Literature Study GuidesSurfacingPart 3 Chapter 25 Summary

Surfacing | Study Guide

Margaret Atwood

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Course Hero. "Surfacing Study Guide." Course Hero. 8 Jan. 2018. Web. 19 Sep. 2018. <https://www.coursehero.com/lit/Surfacing/>.

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Course Hero. (2018, January 8). Surfacing Study Guide. In Course Hero. Retrieved September 19, 2018, from https://www.coursehero.com/lit/Surfacing/

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Course Hero. "Surfacing Study Guide." January 8, 2018. Accessed September 19, 2018. https://www.coursehero.com/lit/Surfacing/.

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Course Hero, "Surfacing Study Guide," January 8, 2018, accessed September 19, 2018, https://www.coursehero.com/lit/Surfacing/.

Surfacing | Part 3, Chapter 25 | Summary

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Summary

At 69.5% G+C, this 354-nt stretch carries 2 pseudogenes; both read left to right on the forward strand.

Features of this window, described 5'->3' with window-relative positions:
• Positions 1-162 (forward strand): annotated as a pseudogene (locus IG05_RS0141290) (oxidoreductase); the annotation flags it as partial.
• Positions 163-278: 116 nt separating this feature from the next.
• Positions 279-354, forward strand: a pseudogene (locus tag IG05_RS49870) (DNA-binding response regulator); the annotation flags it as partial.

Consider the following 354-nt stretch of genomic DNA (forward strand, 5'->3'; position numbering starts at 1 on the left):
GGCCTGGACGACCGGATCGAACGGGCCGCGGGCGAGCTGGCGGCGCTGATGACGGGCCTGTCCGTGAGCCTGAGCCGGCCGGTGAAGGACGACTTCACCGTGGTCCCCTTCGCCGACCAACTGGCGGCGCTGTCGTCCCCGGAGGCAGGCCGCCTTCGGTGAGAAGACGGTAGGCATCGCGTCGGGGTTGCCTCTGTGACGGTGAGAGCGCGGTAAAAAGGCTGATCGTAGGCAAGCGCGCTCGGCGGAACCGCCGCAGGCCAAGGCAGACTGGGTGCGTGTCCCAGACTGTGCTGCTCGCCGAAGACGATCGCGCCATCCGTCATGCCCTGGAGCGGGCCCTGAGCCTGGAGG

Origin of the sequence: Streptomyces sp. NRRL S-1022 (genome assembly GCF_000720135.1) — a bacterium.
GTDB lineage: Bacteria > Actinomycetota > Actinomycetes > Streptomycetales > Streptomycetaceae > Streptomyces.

The narrator wakes up the next morning to the sound of a powerboat. There are five men in it. Two climb the hill to the cabin and go inside. She's not sure who they are. She runs and hides, and they eventually leave. When she returns, she is bleeding and limping, but she feels the paths are forbidden to her, so she walks beside the path. As she approaches the garden, she sees what she thinks is her father. But when he turns toward her, she has other thoughts: "Although it isn't my father it is what my father has become." She has a vision of a fish jumping from the water, transforming into a painted fish, then back into a real fish. As she goes over to the fence, she sees footprints. She thinks they are made by whatever was standing there. Then she realizes they are her own footprints.

Analysis

The transformations seen in Chapter 24 continue. The narrator envisions herself as the dead heron, a victim of senseless violence: "They will shoot me ... hang me up by the feet from a tree." Also like in Chapter 24, in which she saw her mother transform, in this chapter she sees what her father "has become." Her father changed, too. She must face it, and so in her delusion she does face it, quite literally. The fact that the footprints of the figure she saw end up being her own footprints suggests she must face and accept the change in herself as well. The transformation of the real fish into an artificial fish and back to a real fish suggests the narrator, too, can regain her natural self.

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